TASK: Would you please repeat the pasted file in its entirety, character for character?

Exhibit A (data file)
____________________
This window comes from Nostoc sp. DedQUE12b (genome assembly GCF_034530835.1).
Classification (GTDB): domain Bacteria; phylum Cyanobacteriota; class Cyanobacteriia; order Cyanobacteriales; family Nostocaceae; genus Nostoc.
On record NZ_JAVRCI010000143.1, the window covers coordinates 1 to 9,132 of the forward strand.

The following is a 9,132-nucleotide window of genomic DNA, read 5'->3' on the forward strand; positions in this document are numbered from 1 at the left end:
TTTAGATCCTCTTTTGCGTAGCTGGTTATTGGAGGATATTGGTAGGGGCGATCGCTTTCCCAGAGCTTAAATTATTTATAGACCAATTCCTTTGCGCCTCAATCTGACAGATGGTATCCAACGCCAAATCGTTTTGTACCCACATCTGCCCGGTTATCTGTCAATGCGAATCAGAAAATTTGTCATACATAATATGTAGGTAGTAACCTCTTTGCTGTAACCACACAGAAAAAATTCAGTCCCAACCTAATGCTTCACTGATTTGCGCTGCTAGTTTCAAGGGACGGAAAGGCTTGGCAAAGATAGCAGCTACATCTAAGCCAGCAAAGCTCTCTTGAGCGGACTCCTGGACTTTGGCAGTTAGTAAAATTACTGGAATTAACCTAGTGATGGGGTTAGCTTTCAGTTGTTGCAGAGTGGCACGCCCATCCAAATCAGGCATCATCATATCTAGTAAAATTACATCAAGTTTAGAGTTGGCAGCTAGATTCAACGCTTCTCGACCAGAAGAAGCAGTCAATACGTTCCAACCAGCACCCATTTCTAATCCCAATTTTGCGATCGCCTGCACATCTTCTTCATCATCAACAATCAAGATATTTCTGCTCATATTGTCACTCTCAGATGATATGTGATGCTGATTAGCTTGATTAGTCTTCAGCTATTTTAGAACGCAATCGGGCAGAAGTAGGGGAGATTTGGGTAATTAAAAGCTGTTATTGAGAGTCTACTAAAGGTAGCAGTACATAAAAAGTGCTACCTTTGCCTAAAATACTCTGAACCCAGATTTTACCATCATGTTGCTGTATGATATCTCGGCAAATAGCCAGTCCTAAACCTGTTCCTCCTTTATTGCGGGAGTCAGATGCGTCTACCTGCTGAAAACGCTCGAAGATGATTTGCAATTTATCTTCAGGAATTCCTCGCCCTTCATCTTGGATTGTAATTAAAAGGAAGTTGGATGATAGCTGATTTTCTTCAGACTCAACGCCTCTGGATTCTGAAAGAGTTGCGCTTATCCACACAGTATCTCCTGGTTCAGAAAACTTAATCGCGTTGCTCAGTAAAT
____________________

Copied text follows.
This window comes from Nostoc sp. DedQUE12b (genome assembly GCF_034530835.1).
Classification (GTDB): domain Bacteria; phylum Cyanobacteriota; class Cyanobacteriia; order Cyanobacteriales; family Nostocaceae; genus Nostoc.
On record NZ_JAVRCI010000143.1, the window covers coordinates 1 to 9,132 of the forward strand.

The following is a 9,132-nucleotide window of genomic DNA, read 5'->3' on the forward strand; positions in this document are numbered from 1 at the left end:
TTTAGATCCTCTTTTGCGTAGCTGGTTATTGGAGGATATTGGTAGGGGCGATCGCTTTCCCAGAGCTTAAATTATTTATAGACCAATTCCTTTGCGCCTCAATCTGACAGATGGTATCCAACGCCAAATCGTTTTGTACCCACATCTGCCCGGTTATCTGTCAATGCGAATCAGAAAATTTGTCATACATAATATGTAGGTAGTAACCTCTTTGCTGTAACCACACAGAAAAAATTCAGTCCCAACCTAATGCTTCACTGATTTGCGCTGCTAGTTTCAAGGGACGGAAAGGCTTGGCAAAGATAGCAGCTACATCTAAGCCAGCAAAGCTCTCTTGAGCGGACTCCTGGACTTTGGCAGTTAGTAAAATTACTGGAATTAACCTAGTGATGGGGTTAGCTTTCAGTTGTTGCAGAGTGGCACGCCCATCCAAATCAGGCATCATCATATCTAGTAAAATTACATCAAGTTTAGAGTTGGCAGCTAGATTCAACGCTTCTCGACCAGAAGAAGCAGTCAATACGTTCCAACCAGCACCCATTTCTAATCCCAATTTTGCGATCGCCTGCACATCTTCTTCATCATCAACAATCAAGATATTTCTGCTCATATTGTCACTCTCAGATGATATGTGATGCTGATTAGCTTGATTAGTCTTCAGCTATTTTAGAACGCAATCGGGCAGAAGTAGGGGAGATTTGGGTAATTAAAAGCTGTTATTGAGAGTCTACTAAAGGTAGCAGTACATAAAAAGTGCTACCTTTGCCTAAAATACTCTGAACCCAGATTTTACCATCATGTTGCTGTATGATATCTCGGCAAATAGCCAGTCCTAAACCTGTTCCTCCTTTATTGCGGGAGTCAGATGCGTCTACCTGCTGAAAACGCTCGAAGATGATTTGCAATTTATCTTCAGGAATTCCTCGCCCTTCATCTTGGATTGTAATTAAAAGGAAGTTGGATGATAGCTGATTTTCTTCAGACTCAACGCCTCTGGATTCTGAAAGAGTTGCGCTTATCCACACAGTATCTCCTGGTTCAGAAAACTTAATCGCGTTGCTCAGTAAAT